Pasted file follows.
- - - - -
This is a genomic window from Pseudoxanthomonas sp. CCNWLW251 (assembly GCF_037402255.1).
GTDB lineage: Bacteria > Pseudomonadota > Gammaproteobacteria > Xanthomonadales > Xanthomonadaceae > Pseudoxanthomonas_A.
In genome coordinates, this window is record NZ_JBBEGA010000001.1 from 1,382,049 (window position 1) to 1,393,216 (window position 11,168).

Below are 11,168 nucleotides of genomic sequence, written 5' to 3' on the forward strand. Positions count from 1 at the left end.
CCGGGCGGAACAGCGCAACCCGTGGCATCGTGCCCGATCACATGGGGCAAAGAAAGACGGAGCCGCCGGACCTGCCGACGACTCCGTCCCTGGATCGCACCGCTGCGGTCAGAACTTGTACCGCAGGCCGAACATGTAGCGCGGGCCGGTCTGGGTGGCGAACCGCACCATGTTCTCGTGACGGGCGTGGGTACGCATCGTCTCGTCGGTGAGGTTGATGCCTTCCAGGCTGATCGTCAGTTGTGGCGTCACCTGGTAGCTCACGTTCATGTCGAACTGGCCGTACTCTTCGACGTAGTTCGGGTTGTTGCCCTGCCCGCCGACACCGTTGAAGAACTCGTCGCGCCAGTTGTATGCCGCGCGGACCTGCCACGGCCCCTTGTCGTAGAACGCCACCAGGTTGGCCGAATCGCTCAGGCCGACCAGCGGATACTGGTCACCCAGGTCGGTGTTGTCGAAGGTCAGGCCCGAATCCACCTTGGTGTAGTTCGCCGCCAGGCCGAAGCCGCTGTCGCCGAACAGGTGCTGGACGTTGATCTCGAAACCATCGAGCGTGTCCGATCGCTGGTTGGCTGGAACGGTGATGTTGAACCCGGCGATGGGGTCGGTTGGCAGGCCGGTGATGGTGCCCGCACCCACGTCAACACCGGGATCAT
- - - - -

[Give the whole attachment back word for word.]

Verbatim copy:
This is a genomic window from Pseudoxanthomonas sp. CCNWLW251 (assembly GCF_037402255.1).
GTDB lineage: Bacteria > Pseudomonadota > Gammaproteobacteria > Xanthomonadales > Xanthomonadaceae > Pseudoxanthomonas_A.
In genome coordinates, this window is record NZ_JBBEGA010000001.1 from 1,382,049 (window position 1) to 1,393,216 (window position 11,168).

Below are 11,168 nucleotides of genomic sequence, written 5' to 3' on the forward strand. Positions count from 1 at the left end.
CCGGGCGGAACAGCGCAACCCGTGGCATCGTGCCCGATCACATGGGGCAAAGAAAGACGGAGCCGCCGGACCTGCCGACGACTCCGTCCCTGGATCGCACCGCTGCGGTCAGAACTTGTACCGCAGGCCGAACATGTAGCGCGGGCCGGTCTGGGTGGCGAACCGCACCATGTTCTCGTGACGGGCGTGGGTACGCATCGTCTCGTCGGTGAGGTTGATGCCTTCCAGGCTGATCGTCAGTTGTGGCGTCACCTGGTAGCTCACGTTCATGTCGAACTGGCCGTACTCTTCGACGTAGTTCGGGTTGTTGCCCTGCCCGCCGACACCGTTGAAGAACTCGTCGCGCCAGTTGTATGCCGCGCGGACCTGCCACGGCCCCTTGTCGTAGAACGCCACCAGGTTGGCCGAATCGCTCAGGCCGACCAGCGGATACTGGTCACCCAGGTCGGTGTTGTCGAAGGTCAGGCCCGAATCCACCTTGGTGTAGTTCGCCGCCAGGCCGAAGCCGCTGTCGCCGAACAGGTGCTGGACGTTGATCTCGAAACCATCGAGCGTGTCCGATCGCTGGTTGGCTGGAACGGTGATGTTGAACCCGGCGATGGGGTCGGTTGGCAGGCCGGTGATGGTGCCCGCACCCACGTCAACACCGGGATCAT